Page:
Read More

Interview with Jack Graham

Today we are interviewing Jack Graham, a reader for indieBRAG!  Jack, what is important about reading to you? Jack: The great preponderance of what I know I first encountered by reading. Sometimes, reading would inspire me to “do things” like the Boy Scout handbook, “Handbook for Boys” which after reading I did everything in it to the best of my ability, (and still do). That mostly kept me out of trouble throughout my teenage years... other than that incident with the skunk. Then there were all those textbooks. 20 years of them, through a PhD. And a couple libraries full that I operated at a couple different K-12 schools as a professional school librarian. No, I didn't read them all, but I certainly enjoyed those I read. Most of all, I enjoyed the joy and wonder that appeared on the faces of students when I found the “right book” for them to read. Of course there are no books more inspiring than scriptures, no matter what denomination one practices. Do you enjoy reading for BRAG and what positive experiences have you had? Jack: Yes, I certainly enjoy reading for BRAG! Or I would not have kept doing it for all…

Read More

A Message From Award Winning Author Vicki Pardoe

When I was six years old, my family moved to a house that was very close to a public library.  I couldn’t wait to get over to the large, gothic looking building to apply for my new library card.  Every time I went to the library, I would check out five books, which was my limit.  I was always so excited that I would run home and take the books to my bedroom.  Not knowing which book to start reading, I would pick up each book and read the first chapter of the book.  Sometimes I would continue taking turns with the books, but other times one book would become so interesting to me that I would have to stick with that one until I was totally finished reading it and then go back to the others. This book ritual continued on during my entire childhood.  It didn’t matter what in the world was going on outside my bedroom door, because in my room I was flying high on broomsticks with witches, standing next to Martians exploring Earth, or helping Nancy Drew and the Hardy Boys solve mysteries.  As an adult, I found that I didn’t want to just read…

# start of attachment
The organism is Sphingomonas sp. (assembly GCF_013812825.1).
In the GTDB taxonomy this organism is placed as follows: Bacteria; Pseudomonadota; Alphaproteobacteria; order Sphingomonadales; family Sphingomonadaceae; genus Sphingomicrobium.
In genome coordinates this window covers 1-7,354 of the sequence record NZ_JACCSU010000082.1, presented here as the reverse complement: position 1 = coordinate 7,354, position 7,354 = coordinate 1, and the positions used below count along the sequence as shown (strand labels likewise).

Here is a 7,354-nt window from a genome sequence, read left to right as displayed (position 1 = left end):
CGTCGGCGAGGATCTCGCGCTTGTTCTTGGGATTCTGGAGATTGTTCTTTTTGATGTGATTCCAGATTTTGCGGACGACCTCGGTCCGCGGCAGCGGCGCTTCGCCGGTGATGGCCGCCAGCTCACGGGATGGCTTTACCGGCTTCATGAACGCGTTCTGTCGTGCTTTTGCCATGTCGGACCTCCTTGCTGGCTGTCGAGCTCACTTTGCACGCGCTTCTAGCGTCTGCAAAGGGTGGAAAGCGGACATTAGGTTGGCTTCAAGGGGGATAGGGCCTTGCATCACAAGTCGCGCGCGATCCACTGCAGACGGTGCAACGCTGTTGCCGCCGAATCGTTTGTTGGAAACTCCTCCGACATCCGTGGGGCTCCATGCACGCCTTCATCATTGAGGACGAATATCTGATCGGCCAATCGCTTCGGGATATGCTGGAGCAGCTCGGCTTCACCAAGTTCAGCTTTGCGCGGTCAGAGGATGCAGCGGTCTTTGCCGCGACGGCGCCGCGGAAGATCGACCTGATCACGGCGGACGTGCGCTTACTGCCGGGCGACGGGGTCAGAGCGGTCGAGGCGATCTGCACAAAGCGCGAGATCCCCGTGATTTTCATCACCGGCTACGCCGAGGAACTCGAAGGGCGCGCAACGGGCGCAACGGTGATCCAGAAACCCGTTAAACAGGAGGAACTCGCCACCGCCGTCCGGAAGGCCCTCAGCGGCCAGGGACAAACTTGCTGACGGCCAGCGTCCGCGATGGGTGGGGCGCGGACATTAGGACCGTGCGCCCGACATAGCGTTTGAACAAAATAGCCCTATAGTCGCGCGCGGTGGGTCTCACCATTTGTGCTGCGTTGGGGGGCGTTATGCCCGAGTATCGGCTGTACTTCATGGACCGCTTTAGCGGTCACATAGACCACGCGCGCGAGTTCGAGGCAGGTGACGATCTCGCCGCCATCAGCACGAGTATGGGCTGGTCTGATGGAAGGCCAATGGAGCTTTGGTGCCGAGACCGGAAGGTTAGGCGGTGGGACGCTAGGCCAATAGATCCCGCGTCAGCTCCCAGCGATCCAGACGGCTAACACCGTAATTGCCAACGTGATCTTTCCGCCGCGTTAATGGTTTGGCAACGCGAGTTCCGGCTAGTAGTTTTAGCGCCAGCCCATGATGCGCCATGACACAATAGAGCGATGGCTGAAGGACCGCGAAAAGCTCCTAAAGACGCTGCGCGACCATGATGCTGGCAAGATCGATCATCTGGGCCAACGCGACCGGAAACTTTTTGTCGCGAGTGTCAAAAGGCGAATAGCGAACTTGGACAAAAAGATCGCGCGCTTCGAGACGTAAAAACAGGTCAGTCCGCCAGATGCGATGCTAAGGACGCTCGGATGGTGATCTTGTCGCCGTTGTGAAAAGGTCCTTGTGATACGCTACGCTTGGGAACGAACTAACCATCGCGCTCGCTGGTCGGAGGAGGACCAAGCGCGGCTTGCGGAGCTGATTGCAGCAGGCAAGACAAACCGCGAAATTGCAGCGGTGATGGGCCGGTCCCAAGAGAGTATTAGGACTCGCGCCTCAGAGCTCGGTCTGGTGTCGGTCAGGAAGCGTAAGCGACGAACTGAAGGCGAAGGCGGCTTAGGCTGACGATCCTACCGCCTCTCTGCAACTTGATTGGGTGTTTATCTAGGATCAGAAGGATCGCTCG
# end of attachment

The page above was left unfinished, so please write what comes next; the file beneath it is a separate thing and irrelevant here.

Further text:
Read More

What I learned this year: the fellowship of writers and readers

indieBRAG would like to welcome Derek today today to talk with us about his fellowship with writers and readers this year. Derek was born in Hampshire in England but spent his teenage years in Auckland, New Zealand, where he still has strong family ties. For many years he taught history in a secondary school but took early retirement to concentrate on writing. Apart from his writing, he spends his time gardening, travelling, walking and taking part in archaeological digs at a Roman villa. Derek is interested in a wide range of historical themes but his particular favourite is the late medieval period. He writes action-packed fiction which is rooted in accurate history. His debut historical novel, Feud, is set in the period of the Wars of the Roses and is the first of a series entitled Rebels & Brothers which follows the fortunes of the fictional Elder family. The fourth and final book of the series, The Last Shroud, was published in the summer of 2015... ********** At this time of the year it is customary to reflect upon the year almost past. For me, this has very much been a year for the family, visiting my brother in New Zealand and especially…

Read More

8 Nights of Rainbow Latkes!

Happy Chanukah                                            From our Foodie Lit Blogger - Susan Weintrob                                                                                     Chanukah is a happy holiday, filled with candles, oil, miracles and victories. How about adding a little color with the traditional latkes? By adding different colored vegetables, you can make hints of yellow, orange, red, green or purple! Try one each night or use all for a party! Top with applesauce, sour cream, our own Pecan-Date Chutney, crème fraîche, horseradish sauce, mango chutney or red pepper jelly. Crash course in Chanukah Chanukah, meaning "dedication," begins in the year 167 BCE and the Greek persecution of Jews is in full swing. Greek troops showed up in the town of Modi'in, which you can visit today in Israel, and demanded that the Jews sacrifice a pig to the Greek gods. The elder of the town, Mattitiyahu (Matthew), who is a Kohen, a priest, refused and he with his…

Read More

Interview with Dawn Lamprecht – Editor, WordTherapy Editorial Services

We'd like to welcome Editor Dawn Lamprect to indieBRAG today to talk with us about her editing service. Dawn is owner and Editor of WordTherapy Editorial Services. While educated in writing and editing, she also spent many years as a Mental Health Therapist and Licensed Social Worker. Dawn enjoys using her analyzing skills while editing (analyzing the writing, not the writer!). Dawn makes it a priority to keep the writer’s voice, and her background has given her a knack for doing so. Dawn started writing and studying writing as a young child. Dawn went on to get a Bachelor of Arts Degree from the University of Nebraska at Lincoln (as Dawn DeLay). She had a major in English, a minor in Psychology, and also took several classes in Creative Writing and News Editorial Journalism (including editing). Dawn then went on to get a Master of Social Work Degree. After working in that field for a number of years, including writing in that field and helping others write reports, she is now back to her first loves of editing and writing. Dawn is a member of the Christian PEN: Proofreaders and Editors Network. In addition to editing, Dawn also: teaches writing and literature, tutors…

Read More